The female body
A woman will undergo fundamental transformations several times throughout the course of her life, reflected not only by physical changes but psychological too. While many women view their body with critical eyes, the female body actually performs wonders. From the menstrual cycle and pregnancy to menopause and medical conditions – we provide clear answers to the important questions facing women in each phase of their life.
5 tips on how women can stay healthy
There are many medical conditions that can’t be ruled out with certainty – nevertheless, women can do a lot for their health. The root of a healthy lifestyle is a balanced diet, exercise and relaxation. Cycle-based health, which addresses the different physical needs of the female body throughout the month and in each cycle phase, can also make a big difference to a woman’s well-being.
- Take time for yourself: give yourself some time out, schedule appointments just for you, relax outdoors in nature or at home – self-care is important.
- Cycle-based diet: calorie requirements rise in the second half of the cycle. The digestive system, on the other hand, is less active.
- Regular exercise: take regular exercise. Instead of staying put on the sofa, take a walk or go for a jog. Follow the example of many professional female athletes and discover the benefits of cycle-based training.
- Listen to your body: how do I feel, what do I need? This is especially worth asking on the days leading up to your period. This helps with premenstrual syndrome.
- Preventive check-ups: check your current state of health. With the Health Account, we will contribute to a CSS check-up.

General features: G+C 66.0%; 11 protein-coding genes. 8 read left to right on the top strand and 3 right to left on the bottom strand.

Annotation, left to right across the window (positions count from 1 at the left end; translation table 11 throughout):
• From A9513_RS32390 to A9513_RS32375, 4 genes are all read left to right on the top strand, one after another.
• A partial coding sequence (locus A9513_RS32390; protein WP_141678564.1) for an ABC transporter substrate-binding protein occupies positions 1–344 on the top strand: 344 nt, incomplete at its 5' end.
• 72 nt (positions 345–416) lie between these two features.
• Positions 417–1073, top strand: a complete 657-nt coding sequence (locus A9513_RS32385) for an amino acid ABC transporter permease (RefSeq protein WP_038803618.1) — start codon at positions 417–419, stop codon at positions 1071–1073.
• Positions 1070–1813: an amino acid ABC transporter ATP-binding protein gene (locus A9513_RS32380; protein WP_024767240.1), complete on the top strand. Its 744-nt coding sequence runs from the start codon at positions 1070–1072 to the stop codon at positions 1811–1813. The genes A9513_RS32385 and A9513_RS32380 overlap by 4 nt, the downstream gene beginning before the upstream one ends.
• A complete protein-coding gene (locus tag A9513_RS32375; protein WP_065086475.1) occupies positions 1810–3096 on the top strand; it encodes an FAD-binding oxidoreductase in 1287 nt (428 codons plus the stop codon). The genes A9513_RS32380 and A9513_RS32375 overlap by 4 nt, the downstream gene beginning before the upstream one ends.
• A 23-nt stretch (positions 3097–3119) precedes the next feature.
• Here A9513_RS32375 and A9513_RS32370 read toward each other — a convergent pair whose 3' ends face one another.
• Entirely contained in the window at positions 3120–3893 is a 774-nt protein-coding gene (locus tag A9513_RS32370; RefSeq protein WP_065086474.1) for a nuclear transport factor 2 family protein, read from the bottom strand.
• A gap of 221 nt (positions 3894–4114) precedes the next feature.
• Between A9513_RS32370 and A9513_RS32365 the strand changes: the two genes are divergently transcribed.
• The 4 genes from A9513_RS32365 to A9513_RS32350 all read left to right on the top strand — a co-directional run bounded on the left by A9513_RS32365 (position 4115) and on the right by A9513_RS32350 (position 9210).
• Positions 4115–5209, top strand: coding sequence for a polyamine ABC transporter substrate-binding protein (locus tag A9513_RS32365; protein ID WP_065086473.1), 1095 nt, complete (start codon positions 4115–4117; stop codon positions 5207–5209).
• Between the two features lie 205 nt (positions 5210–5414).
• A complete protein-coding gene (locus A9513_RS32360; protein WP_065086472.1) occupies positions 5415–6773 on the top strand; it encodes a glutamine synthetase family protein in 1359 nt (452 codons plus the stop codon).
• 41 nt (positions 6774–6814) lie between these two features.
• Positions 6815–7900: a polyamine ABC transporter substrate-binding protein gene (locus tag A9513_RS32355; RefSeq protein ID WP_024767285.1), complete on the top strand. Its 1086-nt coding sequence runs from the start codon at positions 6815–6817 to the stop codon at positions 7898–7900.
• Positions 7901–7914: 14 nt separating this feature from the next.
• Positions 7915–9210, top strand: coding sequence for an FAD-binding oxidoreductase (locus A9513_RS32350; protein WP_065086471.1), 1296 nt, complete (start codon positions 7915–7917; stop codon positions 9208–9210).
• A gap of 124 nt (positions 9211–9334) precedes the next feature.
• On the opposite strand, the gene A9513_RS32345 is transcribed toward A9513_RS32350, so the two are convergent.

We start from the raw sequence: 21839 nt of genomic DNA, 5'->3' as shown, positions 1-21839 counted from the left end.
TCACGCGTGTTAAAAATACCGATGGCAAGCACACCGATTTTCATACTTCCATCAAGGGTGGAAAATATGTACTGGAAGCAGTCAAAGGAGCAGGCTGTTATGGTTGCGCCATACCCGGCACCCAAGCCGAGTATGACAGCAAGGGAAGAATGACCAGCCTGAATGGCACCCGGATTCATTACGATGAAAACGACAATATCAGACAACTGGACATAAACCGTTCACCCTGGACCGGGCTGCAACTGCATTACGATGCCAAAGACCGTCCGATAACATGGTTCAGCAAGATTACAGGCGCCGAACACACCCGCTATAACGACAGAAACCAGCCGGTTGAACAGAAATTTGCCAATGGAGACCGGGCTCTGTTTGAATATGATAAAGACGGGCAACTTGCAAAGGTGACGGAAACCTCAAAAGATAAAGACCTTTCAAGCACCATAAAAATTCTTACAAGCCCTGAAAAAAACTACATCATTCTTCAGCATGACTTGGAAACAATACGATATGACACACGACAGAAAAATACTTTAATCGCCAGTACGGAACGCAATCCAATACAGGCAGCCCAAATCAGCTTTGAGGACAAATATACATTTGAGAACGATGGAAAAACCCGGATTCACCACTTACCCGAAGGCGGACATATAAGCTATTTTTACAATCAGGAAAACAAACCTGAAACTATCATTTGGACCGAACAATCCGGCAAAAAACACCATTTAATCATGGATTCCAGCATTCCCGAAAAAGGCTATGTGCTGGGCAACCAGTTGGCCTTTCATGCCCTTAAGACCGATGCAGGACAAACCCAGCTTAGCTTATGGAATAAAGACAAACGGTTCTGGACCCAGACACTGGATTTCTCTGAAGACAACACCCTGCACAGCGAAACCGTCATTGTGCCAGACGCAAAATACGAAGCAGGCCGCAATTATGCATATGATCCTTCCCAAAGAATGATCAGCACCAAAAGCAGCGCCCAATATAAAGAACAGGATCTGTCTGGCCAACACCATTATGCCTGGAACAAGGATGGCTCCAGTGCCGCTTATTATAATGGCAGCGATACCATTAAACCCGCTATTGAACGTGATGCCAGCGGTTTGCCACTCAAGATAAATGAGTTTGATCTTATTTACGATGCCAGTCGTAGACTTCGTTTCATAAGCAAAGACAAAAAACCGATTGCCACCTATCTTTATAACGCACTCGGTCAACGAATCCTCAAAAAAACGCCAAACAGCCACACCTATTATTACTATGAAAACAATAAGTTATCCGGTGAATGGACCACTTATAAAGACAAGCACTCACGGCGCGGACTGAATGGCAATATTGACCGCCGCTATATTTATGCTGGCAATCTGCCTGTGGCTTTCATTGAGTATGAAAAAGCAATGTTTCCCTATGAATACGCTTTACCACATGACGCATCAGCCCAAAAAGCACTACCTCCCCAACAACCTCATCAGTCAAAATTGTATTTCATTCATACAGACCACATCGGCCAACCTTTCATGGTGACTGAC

Puberty is the phase of life when a girl becomes a woman. Her body changes, friends become more important than family and her interest in sexual and romantic relationships grows.
When does puberty take place?
One girl will enter puberty at the age of 9, another at 14. The point at which a girl reaches puberty depends on a number of factors: genetics, diet, physical and mental health and more.
The body changes
Puberty is triggered by hormonal changes. The young girl starts growing pubic and underarm hair. Her breasts grow, as does her whole body, albeit not in the way she may want. Her body odour changes and skin problems can flare up, which is why blackheads and pimples are more common during puberty. The physical changes are at their strongest up to the age of 15 and end at the latest at 18.
A girl will have her first period (menstruation, menstrual bleeding) at some point between the ages of 10 and 16. This is known as the menarche. The onset of the period is signalled by a flow of white discharge in the preceding months. Periods can be very irregular at first, but then settle down to a rhythm of around 28 days. Many women have menstrual disorders. These can often be relieved with simple remedies.